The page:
12. Jack Russell

    Yes, give it back, marked Return To Sender: Unsolicited Mail.

  13. flogga

    I would disagree with your assertion that “changing the pension age to 67 is cruelty, pure and simple”. In 2023 when the pensionable age is raised to 67, many people will have been contributing to superannuation for 31 years, and a vast majority for a large part of that time – so this should not inhibit people’s ability to retire at 65 (or even before then) and to generate a living income until such time as they qualify for the age pension. Even $200k (a realistic super balance expectation for lower income earners after 30+ years of contributing) should generate an annual tax free superannuation pension of $40k for 6 or even 7 years. There will be people for whom this is not their reality, particularly women, but as a policy decision it’s not really about expecting people to work longer, but rather for people to self fund with their super for at least some of their retirement years.

  14. Glenn Barry

    I’ve been seeing the price/value absurdity that we now inhabit as derivative – most likely origin that I can discern is Genesis 1:26 and the granting of dominion.
    With dominion came the incorrect value system and the false sense of human superiority.

    I don’t actually give the Abrahamic religions much credit for originality, not for this either as most of their content is appropriated or plagiarised from other sources – it does however yield some interesting observations.

    That religious influence has held a position of much greater than deserved influence for the last several millennia – bringing with it, those original value systems.

    Slavery is the direct result of a belief whereby the complete subordination and exploitation of one person for the sole benefit of another was acceptable, based upon a false belief of superiority. That was a monetised trade.

    Nowadays we have not only some lifeforms, but entire ecosystems, measured purely by their monetary value, called industries. Their value(s) calculated as if left intact versus destroyed and exploited on a one time basis.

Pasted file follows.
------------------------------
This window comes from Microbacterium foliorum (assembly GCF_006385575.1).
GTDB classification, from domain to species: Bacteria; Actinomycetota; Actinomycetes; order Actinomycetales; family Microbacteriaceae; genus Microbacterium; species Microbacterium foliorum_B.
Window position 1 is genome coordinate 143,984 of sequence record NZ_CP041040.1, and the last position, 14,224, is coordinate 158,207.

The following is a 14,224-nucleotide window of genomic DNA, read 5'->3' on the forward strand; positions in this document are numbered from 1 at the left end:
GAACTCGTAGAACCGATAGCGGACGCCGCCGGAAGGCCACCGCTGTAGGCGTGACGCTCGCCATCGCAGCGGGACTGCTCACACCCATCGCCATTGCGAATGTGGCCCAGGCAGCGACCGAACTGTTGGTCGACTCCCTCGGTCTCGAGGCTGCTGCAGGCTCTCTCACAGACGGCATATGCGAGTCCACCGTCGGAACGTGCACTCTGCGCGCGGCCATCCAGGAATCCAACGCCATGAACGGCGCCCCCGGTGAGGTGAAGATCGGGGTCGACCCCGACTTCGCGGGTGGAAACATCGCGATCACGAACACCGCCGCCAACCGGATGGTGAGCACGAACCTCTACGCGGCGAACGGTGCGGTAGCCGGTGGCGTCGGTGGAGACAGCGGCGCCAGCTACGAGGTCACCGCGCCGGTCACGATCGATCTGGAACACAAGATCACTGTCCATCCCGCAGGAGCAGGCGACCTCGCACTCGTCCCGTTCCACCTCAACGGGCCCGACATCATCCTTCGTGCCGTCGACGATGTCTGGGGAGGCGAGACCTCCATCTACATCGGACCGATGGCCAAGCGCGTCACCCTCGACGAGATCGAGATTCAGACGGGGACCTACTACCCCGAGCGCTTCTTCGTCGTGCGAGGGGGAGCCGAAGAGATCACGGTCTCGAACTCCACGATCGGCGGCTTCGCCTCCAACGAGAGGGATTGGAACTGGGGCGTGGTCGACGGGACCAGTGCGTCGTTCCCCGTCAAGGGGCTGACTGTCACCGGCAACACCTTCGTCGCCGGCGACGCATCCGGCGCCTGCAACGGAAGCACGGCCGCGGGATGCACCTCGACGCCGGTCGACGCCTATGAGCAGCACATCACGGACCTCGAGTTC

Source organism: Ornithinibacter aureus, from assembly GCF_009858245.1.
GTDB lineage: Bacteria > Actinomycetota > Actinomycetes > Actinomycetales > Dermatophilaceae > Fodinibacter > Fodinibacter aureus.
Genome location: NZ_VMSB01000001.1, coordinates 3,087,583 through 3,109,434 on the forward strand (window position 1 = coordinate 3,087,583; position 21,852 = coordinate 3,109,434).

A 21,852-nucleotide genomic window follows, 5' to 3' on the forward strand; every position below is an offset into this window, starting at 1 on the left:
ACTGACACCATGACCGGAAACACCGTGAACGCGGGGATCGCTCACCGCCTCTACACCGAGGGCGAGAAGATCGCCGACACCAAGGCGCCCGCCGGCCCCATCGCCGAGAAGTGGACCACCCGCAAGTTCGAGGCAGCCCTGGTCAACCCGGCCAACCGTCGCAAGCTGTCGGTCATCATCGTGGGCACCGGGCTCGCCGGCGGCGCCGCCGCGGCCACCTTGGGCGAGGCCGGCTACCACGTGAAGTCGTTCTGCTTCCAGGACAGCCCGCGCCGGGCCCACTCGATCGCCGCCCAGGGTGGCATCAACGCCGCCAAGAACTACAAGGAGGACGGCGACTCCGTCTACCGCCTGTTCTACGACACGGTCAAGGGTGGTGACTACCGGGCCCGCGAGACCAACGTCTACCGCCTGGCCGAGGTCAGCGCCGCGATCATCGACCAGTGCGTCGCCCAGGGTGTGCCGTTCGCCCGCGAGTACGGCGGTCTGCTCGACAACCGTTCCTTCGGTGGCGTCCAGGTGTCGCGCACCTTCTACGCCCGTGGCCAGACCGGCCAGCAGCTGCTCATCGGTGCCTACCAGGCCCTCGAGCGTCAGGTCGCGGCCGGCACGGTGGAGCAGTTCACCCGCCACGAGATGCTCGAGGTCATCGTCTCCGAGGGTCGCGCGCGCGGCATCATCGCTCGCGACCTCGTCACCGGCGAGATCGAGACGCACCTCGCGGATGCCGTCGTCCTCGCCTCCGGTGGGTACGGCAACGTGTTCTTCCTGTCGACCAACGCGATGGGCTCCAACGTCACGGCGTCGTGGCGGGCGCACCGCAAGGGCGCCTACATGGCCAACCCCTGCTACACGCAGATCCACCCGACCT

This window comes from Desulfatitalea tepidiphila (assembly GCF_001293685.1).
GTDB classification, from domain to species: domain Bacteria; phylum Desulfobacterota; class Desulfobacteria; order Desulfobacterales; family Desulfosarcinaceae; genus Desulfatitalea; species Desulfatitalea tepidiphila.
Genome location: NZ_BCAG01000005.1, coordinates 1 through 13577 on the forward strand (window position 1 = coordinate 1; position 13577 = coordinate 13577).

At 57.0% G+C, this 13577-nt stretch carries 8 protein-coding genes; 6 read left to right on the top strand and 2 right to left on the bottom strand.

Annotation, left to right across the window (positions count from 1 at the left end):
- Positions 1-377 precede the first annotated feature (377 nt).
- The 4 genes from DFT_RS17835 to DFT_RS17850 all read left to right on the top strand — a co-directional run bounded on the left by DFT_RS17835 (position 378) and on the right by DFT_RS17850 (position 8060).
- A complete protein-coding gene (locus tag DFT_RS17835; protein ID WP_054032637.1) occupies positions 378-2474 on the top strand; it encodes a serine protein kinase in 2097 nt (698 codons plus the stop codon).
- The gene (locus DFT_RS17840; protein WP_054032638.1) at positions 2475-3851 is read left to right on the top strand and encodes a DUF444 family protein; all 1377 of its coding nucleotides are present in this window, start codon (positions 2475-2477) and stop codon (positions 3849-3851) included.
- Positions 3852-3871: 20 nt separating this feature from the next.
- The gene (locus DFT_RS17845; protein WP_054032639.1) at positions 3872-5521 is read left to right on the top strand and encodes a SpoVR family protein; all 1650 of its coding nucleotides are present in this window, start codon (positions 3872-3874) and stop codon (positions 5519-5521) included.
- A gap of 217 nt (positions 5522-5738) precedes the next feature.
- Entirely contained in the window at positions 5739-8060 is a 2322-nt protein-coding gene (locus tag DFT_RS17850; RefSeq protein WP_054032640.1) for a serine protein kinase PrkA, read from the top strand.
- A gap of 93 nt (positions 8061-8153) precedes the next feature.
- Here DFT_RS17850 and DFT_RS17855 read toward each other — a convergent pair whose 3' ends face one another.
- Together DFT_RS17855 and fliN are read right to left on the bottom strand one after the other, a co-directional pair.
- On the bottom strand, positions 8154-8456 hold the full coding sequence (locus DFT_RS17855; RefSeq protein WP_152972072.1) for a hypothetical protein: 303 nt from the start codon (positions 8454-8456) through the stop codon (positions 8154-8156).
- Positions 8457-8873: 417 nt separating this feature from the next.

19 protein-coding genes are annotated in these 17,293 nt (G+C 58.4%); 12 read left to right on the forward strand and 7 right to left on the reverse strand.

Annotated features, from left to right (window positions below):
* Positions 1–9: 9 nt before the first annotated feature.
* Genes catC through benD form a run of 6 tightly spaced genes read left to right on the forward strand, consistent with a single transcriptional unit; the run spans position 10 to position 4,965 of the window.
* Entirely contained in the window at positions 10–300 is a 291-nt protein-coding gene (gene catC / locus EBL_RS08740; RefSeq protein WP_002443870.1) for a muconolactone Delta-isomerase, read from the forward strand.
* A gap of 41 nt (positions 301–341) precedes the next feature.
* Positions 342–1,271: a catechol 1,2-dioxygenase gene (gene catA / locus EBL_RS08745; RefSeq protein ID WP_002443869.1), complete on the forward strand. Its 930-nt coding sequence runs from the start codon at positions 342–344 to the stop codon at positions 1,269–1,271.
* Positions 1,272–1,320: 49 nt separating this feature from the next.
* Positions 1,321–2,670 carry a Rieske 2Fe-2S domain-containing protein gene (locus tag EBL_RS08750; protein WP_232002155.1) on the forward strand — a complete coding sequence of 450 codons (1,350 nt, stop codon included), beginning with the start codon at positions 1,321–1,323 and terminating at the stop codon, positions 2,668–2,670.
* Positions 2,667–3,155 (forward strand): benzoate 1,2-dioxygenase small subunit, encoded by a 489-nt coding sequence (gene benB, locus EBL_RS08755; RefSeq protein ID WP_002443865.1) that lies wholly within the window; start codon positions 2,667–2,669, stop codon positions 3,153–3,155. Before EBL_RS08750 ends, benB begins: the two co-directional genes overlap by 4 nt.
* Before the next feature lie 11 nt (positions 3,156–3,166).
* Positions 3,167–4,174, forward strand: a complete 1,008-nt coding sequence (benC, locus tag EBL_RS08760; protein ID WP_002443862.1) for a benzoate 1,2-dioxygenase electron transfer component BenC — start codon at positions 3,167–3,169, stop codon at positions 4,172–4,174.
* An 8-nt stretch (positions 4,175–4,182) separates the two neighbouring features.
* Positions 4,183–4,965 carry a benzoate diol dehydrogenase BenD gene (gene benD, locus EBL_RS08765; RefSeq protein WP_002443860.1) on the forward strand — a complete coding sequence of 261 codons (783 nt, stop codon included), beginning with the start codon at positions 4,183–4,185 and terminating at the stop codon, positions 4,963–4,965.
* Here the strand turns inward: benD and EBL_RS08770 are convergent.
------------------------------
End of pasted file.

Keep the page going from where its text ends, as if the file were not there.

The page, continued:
Nothing about the thinking and calculation underpinning that value system is correct, just like the free market fanaticism, it assigns value(s) and right, or, denies value(s) and rights according to an entitlement and a superiority which has no basis in fact whatsoever.
    Right(s) in this circumstance is the right to even exist in the case of life forms being harvested to extinction or their ecosystems annihilated.

    The failure of the above system of thought isn’t really a difficult phenomenon to refute, given that the entirety of it’s assumptions are basically fallacious, that renders the whole system of though unprovable.

  15. Jack Russell

    I agree Glenn, and have been told many times to quit harping on it by those who do handsomly from it …. but to get to the point … yes, our entire system rests on the genesis of the dominion concept.

    Religion is all about getting you to pull the wool over your own eyes, and it’s worked a treat.

  16. Glenn Barry

    I suppose that leaves us with an approaching watershed – the continued existence of humans may depend upon the death of God.

    Whilst the delusion is perpetuated we remain apart from the world fomenting our own demise.

    Kill God, terminating the delusion and become part of the world, if we possess the maturity and humility…

  17. Jack Russell

    Well put Glenn … I think that way too. The evidence is in and the conclusion is indisputable – more people, less sheeple.